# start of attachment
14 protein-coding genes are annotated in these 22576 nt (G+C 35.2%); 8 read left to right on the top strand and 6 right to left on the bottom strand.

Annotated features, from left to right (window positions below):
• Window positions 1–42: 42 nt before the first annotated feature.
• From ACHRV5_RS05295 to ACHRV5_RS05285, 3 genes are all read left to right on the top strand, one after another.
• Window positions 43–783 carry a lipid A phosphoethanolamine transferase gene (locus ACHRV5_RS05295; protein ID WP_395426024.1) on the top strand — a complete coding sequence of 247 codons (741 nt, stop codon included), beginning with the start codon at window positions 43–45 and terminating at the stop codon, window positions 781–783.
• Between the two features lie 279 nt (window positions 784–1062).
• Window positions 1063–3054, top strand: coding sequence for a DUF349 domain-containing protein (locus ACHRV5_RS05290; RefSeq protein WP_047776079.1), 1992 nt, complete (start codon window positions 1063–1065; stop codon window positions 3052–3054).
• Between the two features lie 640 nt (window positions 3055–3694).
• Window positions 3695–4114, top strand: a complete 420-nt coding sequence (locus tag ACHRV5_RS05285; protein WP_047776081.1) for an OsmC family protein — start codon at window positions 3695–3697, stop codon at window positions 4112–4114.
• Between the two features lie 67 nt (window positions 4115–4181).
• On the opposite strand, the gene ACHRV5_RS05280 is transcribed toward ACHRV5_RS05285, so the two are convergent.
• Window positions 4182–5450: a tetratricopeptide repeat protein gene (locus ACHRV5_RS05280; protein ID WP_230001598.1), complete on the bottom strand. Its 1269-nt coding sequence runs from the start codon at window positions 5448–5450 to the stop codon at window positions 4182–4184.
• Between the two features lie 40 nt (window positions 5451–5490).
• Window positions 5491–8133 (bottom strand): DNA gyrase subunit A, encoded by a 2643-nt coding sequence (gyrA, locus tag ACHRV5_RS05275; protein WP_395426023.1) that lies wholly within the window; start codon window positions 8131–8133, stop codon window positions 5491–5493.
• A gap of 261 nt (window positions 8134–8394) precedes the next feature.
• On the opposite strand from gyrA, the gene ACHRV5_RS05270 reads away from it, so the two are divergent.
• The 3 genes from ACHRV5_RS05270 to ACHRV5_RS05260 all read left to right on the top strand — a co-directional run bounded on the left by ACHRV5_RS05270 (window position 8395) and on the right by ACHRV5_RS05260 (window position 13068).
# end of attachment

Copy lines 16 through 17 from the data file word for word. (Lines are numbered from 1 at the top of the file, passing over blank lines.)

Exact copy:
• On the opposite strand from gyrA, the gene ACHRV5_RS05270 reads away from it, so the two are divergent.
• The 3 genes from ACHRV5_RS05270 to ACHRV5_RS05260 all read left to right on the top strand — a co-directional run bounded on the left by ACHRV5_RS05270 (window position 8395) and on the right by ACHRV5_RS05260 (window position 13068).